HOW TO SOURCE FREE IMAGES
Writing excellent content is important. Second to that is adding wonderful images to complement your written content and to keep your audience’s attention.
People have short attention spans and our brains process images 60 000 times faster than it comprehends written content. This means that we need to keep our online presence eye-catching, engaging and visually pleasing.
However, obtaining images from the usual places like Shutterstock can prove expensive, and it is not appropriate to just run a Google search and grab an image you happen to like. Here are some great options available to get great images.
There is a plethora of websites that offer awesome free, downloadable and high resolution images, if you know where to look. As an overview, free images come from a few categories-
- Creative Commons
- Public Domain
- Free For Commercial Use (FFCU)
This basically means all other images that are not under copyright (you cannot just use a copyrighted image without express permission), however there may be other rules to using these images. Creative Commons images that have “some rights reserved” often fall into these four categories-
- Attribution (BY): which means that you can copy, redistribute, remix and transform a piece of work as long as you give appropriate credit for it. It is advisable to seek out what is meant by “appropriate credit” on the artist’s site or link.
- No Derivs (ND): which means you are not allowed to change or alter the image in any way.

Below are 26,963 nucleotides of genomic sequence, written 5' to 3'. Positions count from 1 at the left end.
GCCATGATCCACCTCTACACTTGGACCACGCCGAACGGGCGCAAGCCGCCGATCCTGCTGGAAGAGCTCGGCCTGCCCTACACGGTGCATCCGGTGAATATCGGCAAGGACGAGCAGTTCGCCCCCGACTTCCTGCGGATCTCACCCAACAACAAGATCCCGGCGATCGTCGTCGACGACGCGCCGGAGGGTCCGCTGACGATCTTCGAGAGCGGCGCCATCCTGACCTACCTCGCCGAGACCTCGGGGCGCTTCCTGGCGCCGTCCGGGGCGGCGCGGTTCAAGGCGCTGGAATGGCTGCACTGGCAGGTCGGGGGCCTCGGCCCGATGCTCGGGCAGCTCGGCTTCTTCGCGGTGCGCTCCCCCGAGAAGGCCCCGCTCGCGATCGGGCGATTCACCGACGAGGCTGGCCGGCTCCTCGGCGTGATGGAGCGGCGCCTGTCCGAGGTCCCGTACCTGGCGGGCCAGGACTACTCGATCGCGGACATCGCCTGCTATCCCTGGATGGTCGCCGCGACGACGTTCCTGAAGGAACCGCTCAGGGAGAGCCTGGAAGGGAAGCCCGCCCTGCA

- Non-Commercial (NC): which is as it sounds, you cannot use the image in any way where you will be obtaining money.
- Share-alike (SA): which means that you are free to use the image and transform, change, manipulate in whatever way but the image that you produce after that is under the same share-alike license of the image you based it on.
Most creative commons image require the attribution in the least, and some have these restrictions or others not mentioned. It is always good practise to find out what the particular artists desires are for use of their images.
These images have absolutely no restrictions to use- no licensing or purchasing requirements, so when you find an image that is applicable and relevant to your content- it’s brilliant. Caution should still be used to make sure that the image you are wanting to use does fall into this public domain category. Increasingly, the quality, variety and search ability for these images is getting better, so check out Public Domain Photos , PD Pics , Photos Public Domain , PD Photo , Old Book Illustrations and Public Domain Vectors .
FFCU Stock Images
As you navigate through these sites you will no doubt come upon others that take your fancy and deliver images that complement your needs. Pop a bookmark in them and enjoy the miasma of colourful images that will spice up your content. And how can I not finish with…A picture does paint a thousand words!
These are images that have specifically been put out there for people to make use of commercially. Sometimes they require attribution, but often they don’t. Again, it’s a matter of checking out what the artist desires. Often websites that offer FFCU images require you to sign up for a free account. Not always a bad idea as they often email you of their latest free images. One of my favourite sites for dramatic scene images is Unsplash which says “All photos published on Unsplash are licensed under Creative Commons Zero which means you can copy, modify, distribute and use the photos for free, including commercial purposes, without asking permission from or providing attribution to the photographer or Unsplash.” Splitshire is similar in lack of licensing to Unsplash. Check these out Unsplash , Stock Photos For Free , Free Images , Splitshire , and Death to the Stock Photo .